On April 24, 1877, President Rutherford B. Hayes withdrew federal troops from Louisiana, the last federally-occupied former Confederate state. The withdrawal marked the end of Reconstruction and paved the way for the unrestrained resurgence of white Democratic rule in the South, carrying with it the rapid deterioration of political rights for Southern blacks.
In the years leading up to 1877, public support for federal intervention in the South waned. By the presidential election of 1876, federal troops had withdrawn from all but three Southern states, Florida, Louisiana, and South Carolina. These three states became the battlegrounds in a highly contested election between Mr. Hayes, the Republican candidate, and Democratic candidate Samuel Tilden. Mr. Tilden appeared to have won the popular vote, but the Republican Party disputed the electoral college results from the remaining occupied Southern states.
In January 1877, an electoral commission was created to resolve the election controversy. The bipartisan commission voted to award the popular vote and the electoral college votes of the contested states to Mr. Hayes, giving him a narrow victory over Mr. Tilden. President Hayes garnered Democratic support for the commission’s decision by pledging to end Reconstruction and withdraw the last of the 3000 federal troops from Florida, Louisiana, and South Carolina.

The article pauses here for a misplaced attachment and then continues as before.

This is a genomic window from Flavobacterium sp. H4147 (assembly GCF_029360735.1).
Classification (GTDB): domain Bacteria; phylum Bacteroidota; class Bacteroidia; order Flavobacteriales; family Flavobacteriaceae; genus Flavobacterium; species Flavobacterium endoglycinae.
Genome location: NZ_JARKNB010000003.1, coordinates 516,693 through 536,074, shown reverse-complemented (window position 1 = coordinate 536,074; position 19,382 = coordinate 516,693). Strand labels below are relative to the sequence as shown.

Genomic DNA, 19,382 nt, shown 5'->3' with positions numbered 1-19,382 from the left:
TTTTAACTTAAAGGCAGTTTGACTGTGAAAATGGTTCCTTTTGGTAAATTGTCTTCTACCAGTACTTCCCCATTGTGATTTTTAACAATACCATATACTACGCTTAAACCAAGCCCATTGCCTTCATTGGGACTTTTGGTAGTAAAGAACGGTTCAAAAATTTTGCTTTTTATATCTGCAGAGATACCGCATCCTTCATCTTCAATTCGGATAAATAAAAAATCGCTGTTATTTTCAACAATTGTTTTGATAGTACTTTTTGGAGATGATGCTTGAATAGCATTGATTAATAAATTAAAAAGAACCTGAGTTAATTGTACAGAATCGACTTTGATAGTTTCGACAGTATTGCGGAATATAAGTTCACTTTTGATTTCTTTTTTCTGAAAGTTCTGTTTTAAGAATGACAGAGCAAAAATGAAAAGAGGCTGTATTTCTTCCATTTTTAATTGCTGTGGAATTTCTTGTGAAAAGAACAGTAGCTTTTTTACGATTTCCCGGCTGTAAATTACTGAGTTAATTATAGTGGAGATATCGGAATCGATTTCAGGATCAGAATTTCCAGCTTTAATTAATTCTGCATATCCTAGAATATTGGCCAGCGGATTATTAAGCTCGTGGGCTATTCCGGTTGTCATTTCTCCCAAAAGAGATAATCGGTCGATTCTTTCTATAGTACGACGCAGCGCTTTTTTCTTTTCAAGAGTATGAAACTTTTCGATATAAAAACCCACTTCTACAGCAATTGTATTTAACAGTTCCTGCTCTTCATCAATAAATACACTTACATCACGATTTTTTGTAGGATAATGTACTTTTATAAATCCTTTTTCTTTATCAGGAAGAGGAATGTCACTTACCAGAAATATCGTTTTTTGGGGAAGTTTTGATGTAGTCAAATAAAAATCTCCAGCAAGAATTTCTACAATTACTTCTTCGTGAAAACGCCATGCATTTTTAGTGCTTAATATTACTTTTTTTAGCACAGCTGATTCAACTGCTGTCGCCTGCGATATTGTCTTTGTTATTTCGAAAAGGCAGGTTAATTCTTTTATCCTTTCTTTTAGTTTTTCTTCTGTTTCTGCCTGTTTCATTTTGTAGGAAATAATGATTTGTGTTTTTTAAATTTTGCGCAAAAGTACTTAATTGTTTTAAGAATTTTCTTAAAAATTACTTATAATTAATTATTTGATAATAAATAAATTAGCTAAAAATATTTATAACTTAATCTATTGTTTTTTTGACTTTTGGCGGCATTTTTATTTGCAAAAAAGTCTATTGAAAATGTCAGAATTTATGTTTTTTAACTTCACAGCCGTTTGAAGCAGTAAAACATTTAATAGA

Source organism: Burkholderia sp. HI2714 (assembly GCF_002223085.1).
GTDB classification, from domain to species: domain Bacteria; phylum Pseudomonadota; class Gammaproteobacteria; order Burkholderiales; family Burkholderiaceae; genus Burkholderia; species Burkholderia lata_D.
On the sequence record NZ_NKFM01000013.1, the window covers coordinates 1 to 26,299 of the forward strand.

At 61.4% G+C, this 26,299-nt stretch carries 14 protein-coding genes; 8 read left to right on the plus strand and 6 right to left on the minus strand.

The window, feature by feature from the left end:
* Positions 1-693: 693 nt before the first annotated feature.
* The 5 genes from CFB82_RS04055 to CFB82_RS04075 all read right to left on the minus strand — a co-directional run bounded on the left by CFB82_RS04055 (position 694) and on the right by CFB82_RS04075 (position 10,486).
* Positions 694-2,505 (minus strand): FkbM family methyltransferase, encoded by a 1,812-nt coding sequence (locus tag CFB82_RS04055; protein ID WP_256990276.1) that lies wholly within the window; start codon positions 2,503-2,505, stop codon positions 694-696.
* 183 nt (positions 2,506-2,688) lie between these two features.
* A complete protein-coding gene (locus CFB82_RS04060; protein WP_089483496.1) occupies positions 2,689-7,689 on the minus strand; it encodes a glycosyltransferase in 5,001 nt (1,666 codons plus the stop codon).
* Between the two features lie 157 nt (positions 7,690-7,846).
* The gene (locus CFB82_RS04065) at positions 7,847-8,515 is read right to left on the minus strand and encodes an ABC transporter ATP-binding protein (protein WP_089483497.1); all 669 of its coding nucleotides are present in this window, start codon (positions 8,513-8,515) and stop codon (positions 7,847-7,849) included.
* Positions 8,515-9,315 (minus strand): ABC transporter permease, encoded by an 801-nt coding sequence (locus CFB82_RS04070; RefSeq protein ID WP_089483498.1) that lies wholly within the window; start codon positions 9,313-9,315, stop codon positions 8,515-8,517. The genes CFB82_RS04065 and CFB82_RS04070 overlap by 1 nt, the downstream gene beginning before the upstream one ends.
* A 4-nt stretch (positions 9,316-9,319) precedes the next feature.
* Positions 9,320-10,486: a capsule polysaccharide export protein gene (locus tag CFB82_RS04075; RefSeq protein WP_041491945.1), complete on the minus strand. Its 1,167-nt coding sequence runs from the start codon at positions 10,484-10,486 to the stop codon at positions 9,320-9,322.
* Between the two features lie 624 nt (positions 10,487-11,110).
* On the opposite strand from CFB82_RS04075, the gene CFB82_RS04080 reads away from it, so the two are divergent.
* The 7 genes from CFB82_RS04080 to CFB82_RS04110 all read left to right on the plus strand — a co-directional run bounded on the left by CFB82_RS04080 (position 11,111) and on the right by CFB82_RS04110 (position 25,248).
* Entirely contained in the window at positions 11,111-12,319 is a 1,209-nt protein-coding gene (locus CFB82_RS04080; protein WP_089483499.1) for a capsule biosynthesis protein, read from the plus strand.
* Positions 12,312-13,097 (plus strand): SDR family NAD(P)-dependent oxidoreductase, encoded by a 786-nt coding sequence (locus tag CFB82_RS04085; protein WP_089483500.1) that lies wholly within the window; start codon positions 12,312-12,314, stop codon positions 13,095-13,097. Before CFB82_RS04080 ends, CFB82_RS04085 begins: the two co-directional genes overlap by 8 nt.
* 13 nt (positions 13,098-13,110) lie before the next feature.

From the Equal Justice Initiative’s A History of Racial Injustice – 2018 Calendar.
“The Equal Justice Initiative (EJI) is proud to present A History of Racial Injustice – 2018 Calendar. America’s history of racial inequality continues to undermine fair treatment, equal justice, and opportunity for many Americans. The genocide of Native people, the legacy of slavery and racial terror, and the legally supported abuse of racial minorities are not well understood. EJI believes that a deeper engagement with our nation’s history of racial injustice is important to addressing present-day questions of social justice and equality.